"The Systematic Review Toolbox is a community-driven, searchable, web-based catalogue of tools that support the systematic review process across multiple domains. The resource aims to help reviewers find appropriate tools based on how they provide support for the systematic review process. Users can perform a simple keyword search (i.e. Quick Search) to locate tools, a more detailed search (i.e. Advanced Search) allowing users to select various criteria to find specific types of tools and submit new tools to the database. Although the focus of the Toolbox is on identifying software tools to support systematic reviews, other tools or support mechanisms (such as checklists, guidelines and reporting standards) can also be found."

Systematic Review Accelerator

SR-Accelerator from Bond University is a suite of tools to speed up steps in the Systematic Review (SR) process. It is freely available for anyone in the world to use. The SRA is a modular design which means the tools can be incorporated into existing SR workflows and combined with other automation tools. Current tools are being continually reviewed and refined with additional tools being developed

Systematic Review Data Repository

SRDR website

"In an effort to reduce the burden of conducting systematic reviews, researchers and developers at the Brown University Evidence-based Practice Center (EPC), with support from the Agency for Healthcare Research and Quality (AHRQ), have developed a collaborative, Web-based repository of systematic review data. This resource serves as both an archive and data extraction tool and is shared among organizations and individuals producing systematic reviews worldwide, enabling the creation of a central database of systematic review data which may be critiqued, updated, and augmented on an ongoing basis. This database is freely accessible to facilitate evidence reviews and thus improve and speed up policy-making with regards to healthcare."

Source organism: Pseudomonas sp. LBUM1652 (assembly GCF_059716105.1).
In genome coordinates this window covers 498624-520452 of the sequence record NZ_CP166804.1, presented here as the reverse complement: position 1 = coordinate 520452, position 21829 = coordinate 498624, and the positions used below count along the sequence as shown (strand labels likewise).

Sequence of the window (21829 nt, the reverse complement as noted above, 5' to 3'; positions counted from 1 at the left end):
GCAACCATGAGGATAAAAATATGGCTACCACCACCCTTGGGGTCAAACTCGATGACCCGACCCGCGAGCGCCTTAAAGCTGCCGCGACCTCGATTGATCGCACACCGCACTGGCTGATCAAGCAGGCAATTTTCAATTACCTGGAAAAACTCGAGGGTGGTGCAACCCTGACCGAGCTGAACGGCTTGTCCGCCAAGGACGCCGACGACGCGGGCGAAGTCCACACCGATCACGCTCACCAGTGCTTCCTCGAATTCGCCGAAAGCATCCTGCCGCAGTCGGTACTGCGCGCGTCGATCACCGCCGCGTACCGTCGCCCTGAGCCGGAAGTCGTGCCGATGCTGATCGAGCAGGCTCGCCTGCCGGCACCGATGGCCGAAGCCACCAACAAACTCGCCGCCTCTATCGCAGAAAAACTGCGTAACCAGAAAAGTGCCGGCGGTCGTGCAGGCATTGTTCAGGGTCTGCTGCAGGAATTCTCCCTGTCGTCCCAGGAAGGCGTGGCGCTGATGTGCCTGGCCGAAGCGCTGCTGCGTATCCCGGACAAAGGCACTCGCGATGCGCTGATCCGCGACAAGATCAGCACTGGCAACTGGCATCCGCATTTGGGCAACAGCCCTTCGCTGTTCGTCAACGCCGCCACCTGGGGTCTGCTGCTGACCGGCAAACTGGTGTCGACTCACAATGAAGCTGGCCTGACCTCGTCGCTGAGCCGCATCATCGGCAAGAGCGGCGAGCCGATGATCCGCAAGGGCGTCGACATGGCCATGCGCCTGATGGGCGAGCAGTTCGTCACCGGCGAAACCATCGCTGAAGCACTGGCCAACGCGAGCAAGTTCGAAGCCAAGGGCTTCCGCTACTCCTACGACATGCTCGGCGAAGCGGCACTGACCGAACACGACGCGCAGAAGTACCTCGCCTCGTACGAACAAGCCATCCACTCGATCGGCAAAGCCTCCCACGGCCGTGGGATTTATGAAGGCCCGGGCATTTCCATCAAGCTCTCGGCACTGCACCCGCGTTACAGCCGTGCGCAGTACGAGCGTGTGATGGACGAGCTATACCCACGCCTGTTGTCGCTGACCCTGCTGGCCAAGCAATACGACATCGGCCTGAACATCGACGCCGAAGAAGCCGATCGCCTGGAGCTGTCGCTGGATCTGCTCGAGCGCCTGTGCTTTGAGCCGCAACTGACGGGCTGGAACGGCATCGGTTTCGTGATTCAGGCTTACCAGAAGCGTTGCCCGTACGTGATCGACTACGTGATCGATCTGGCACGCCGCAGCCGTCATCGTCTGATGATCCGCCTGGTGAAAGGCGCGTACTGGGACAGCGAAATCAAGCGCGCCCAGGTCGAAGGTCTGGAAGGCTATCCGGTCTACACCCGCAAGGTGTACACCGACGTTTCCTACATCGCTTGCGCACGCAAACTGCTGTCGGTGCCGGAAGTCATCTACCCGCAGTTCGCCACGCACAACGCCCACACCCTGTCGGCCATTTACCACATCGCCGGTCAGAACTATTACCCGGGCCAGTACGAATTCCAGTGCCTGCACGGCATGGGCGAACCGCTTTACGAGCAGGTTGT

Gates, A., Johnson, C., & Hartling, L. (2018). Technology-assisted title and abstract screening for systematic reviews: a retrospective evaluation of the Abstrackr machine learning tool. Systematic Reviews, 7(1), 45.

Kellermeyer, L., Harnke, B., & Knight, S. (2018). Covidence and Rayyan. Journal of the Medical Library Association: JMLA, 106(4), 580.

Olofsson, H., Brolund, A., Hellberg, C., Silverstein, R., Stenström, K., Österberg, M., & Dagerhamn, J. (2017). Can abstract screening workload be reduced using text mining? User experiences of the tool RayyanResearch Synthesis Methods, 8(3).

Ouzzani, M., Hammady, H., Fedorowicz, Z., & Elmagarmid, A. (2016). Rayyan - A web and mobile app for systematic reviewsSystematic Reviews, 5(1), 1–10.

Rathbone, J., Hoffmann, T., & Glasziou, P. (2015). Faster title and abstract screening? Evaluating Abstrackr, a semi-automated online screening program for systematic reviewers. Systematic Reviews, 4(80).

Swab, M. (2016). Product review: Mendeley DataJournal of the Canadian Health Libraries Association, 37(3), 121–123.